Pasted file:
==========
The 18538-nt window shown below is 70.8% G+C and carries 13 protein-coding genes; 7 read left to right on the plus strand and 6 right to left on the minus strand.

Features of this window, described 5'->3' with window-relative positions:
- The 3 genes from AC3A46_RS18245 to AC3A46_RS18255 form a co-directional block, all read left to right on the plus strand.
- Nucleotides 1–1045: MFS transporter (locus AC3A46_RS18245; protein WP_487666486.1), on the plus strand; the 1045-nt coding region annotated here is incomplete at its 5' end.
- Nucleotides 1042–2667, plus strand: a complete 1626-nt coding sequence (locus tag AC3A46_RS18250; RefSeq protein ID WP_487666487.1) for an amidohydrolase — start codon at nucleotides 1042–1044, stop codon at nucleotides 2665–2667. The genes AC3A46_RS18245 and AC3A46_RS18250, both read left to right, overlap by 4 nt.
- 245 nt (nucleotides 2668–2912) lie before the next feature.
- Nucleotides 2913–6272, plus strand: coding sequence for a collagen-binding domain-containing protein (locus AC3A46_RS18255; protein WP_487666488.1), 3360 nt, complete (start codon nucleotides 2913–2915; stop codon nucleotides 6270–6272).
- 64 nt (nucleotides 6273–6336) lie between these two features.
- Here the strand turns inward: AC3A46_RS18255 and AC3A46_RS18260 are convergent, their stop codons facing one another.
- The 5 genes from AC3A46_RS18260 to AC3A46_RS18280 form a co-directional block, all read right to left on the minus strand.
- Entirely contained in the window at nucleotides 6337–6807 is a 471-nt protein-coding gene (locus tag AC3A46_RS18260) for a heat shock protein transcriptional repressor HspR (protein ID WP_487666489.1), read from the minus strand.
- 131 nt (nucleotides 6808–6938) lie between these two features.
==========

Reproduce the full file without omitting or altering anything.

The 18538-nt window shown below is 70.8% G+C and carries 13 protein-coding genes; 7 read left to right on the plus strand and 6 right to left on the minus strand.

Features of this window, described 5'->3' with window-relative positions:
- The 3 genes from AC3A46_RS18245 to AC3A46_RS18255 form a co-directional block, all read left to right on the plus strand.
- Nucleotides 1–1045: MFS transporter (locus AC3A46_RS18245; protein WP_487666486.1), on the plus strand; the 1045-nt coding region annotated here is incomplete at its 5' end.
- Nucleotides 1042–2667, plus strand: a complete 1626-nt coding sequence (locus tag AC3A46_RS18250; RefSeq protein ID WP_487666487.1) for an amidohydrolase — start codon at nucleotides 1042–1044, stop codon at nucleotides 2665–2667. The genes AC3A46_RS18245 and AC3A46_RS18250, both read left to right, overlap by 4 nt.
- 245 nt (nucleotides 2668–2912) lie before the next feature.
- Nucleotides 2913–6272, plus strand: coding sequence for a collagen-binding domain-containing protein (locus AC3A46_RS18255; protein WP_487666488.1), 3360 nt, complete (start codon nucleotides 2913–2915; stop codon nucleotides 6270–6272).
- 64 nt (nucleotides 6273–6336) lie between these two features.
- Here the strand turns inward: AC3A46_RS18255 and AC3A46_RS18260 are convergent, their stop codons facing one another.
- The 5 genes from AC3A46_RS18260 to AC3A46_RS18280 form a co-directional block, all read right to left on the minus strand.
- Entirely contained in the window at nucleotides 6337–6807 is a 471-nt protein-coding gene (locus tag AC3A46_RS18260) for a heat shock protein transcriptional repressor HspR (protein ID WP_487666489.1), read from the minus strand.
- 131 nt (nucleotides 6808–6938) lie between these two features.